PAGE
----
Credit Card Surcharging for B2B Transactions: Finality at Last?

Credit Card Surcharging for B2B Transactions: Finality at Last?

Borges, Wanda, Business Credit

For many years, companies were of the opinion that it was "against the law" to pass through a credit card surcharge to one's customer. For the purpose of this article, a "surcharge" is defined as the cost to the business for credit card transactions. It turned out, for the most part, that the prohibition was not statutory. Rather, the prohibition stemmed from the contracts which businesses signed with the credit card companies and within those contracts was the prohibition against passing along those costs.

The "No Surcharge Rule" gained attention when multiple antitrust lawsuits were commenced against the various credit card companies asserting combinations and conspiracies among them that raised, fixed, stabilized and maintained, at artificially high levels and non-competitive levels, the interchange fees and merchant discount fees. The lawsuits alleged that merchants were deprived of the benefits of free and open competition in the market for credit card network services and that price competition in the provision of credit card network services to merchants was restrained, suppressed and eliminated.

Most of these antitrust lawsuits were settled in 2013 and 2014. Some lawsuits are still pending, and some of the settlements have been re-opened. Nevertheless, Visa, Master Card, and basically all the rest of the credit card companies have changed their rules to permit the passing through of the "merchants" surcharges by the merchants to their customers to reflect cost differences among various payment methods.

As of 2014,10 States, Plus Puerto Rico, Had 'No Surcharge' Rules

At the time of the antitrust lawsuits settlements, 10 states, plus Puerto Rico, actually had statutes that prohibited the passing through of surcharges. These states with their respective statutes are:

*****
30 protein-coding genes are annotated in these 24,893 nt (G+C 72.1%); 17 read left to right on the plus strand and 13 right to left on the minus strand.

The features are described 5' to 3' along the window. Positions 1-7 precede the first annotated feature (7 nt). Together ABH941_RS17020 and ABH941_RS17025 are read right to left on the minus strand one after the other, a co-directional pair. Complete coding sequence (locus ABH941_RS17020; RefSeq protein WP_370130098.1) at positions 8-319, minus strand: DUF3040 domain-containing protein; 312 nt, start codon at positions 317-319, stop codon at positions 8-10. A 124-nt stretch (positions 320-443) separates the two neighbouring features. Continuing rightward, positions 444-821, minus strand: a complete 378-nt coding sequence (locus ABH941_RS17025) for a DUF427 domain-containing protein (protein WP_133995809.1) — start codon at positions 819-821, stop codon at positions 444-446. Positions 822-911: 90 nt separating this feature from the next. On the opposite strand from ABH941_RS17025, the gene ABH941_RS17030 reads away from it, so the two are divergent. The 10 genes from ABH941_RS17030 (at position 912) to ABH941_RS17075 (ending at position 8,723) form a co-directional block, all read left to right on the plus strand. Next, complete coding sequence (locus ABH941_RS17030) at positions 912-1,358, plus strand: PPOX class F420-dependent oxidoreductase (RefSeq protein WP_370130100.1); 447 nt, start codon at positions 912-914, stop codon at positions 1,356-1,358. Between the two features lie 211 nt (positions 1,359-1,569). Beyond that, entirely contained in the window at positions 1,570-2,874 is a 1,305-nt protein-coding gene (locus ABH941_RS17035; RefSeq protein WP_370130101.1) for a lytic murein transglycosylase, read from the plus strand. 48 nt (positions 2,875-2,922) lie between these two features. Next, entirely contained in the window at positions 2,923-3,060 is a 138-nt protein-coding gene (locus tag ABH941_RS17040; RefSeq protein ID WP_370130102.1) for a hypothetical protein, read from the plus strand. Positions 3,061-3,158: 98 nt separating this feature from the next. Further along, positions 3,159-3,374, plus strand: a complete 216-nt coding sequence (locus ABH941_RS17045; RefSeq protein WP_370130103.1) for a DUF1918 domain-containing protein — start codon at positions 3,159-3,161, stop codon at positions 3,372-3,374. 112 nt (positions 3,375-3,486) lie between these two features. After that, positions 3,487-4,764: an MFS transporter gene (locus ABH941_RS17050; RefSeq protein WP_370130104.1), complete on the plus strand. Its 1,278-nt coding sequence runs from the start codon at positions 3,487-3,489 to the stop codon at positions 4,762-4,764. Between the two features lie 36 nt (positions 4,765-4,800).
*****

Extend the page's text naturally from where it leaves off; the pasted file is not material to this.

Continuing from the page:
* California Civil Code, 1748.1

* Colorado Revised Statutes Annotated, 5-2-212

* Connecticut General Statutes Annotated, 42-133ff

* Florida Statute, [section]501 -0117: determined to be unconstitutional

* Kansas Statutes Annotated, 16-a-2-403

* Maine Revised Statutes Annotated, Title 9-A, 8-303

* Massachusetts General Laws Annotated, Chapter 140D, 28A

* New York General Business Law, [section]518: determined to be unconstitutional

* Oklahoma Statutes Annotated, Title 14-A, 2-211

* Texas Finance Code Annotated, 339-001(a); and

* Laws of Puerto Rico Annotated, Section 11

An analysis of these statutes led to an interesting discovery:

* Colorado, Kansas and Maine have adopted the Uniform Consumer Credit Code and the prohibition is contained in that statute

* California's statute specifically uses the word consumer

* Massachusetts' statute is included under "Consumer Credit Cost Disclosure"

* Oklahoma's statute is under the title "Consumer Credit Code"

* Texas' prohibition regarding surcharge is specifically enforced only by the Consumer Credit Commissioner

* Puerto Rico's statute specifically uses the word "consumer"

The remaining states (Connecticut, Florida and New York) have or had language that is unclear as to whether it applies only to consumers or includes commercial transactions. Therefore, these were the only states with which companies dealing only in business-to-business (B2B) transactions had to be concerned. Currently, Connecticut is the only state in which this author recommends businesses should not pass through their credit card surcharges in connection with either consumer or commercial transactions.

SCOTUS Ruled on Constitutionality of Florida and New York Statutes

It is useful to explain here how the federal court system works. The trial court for all federal cases is the United States District Court. Any appeal from a United States District Court is appealed to the Circuit Court of Appeals. There are 13 Circuits throughout the United States.

Post a Comment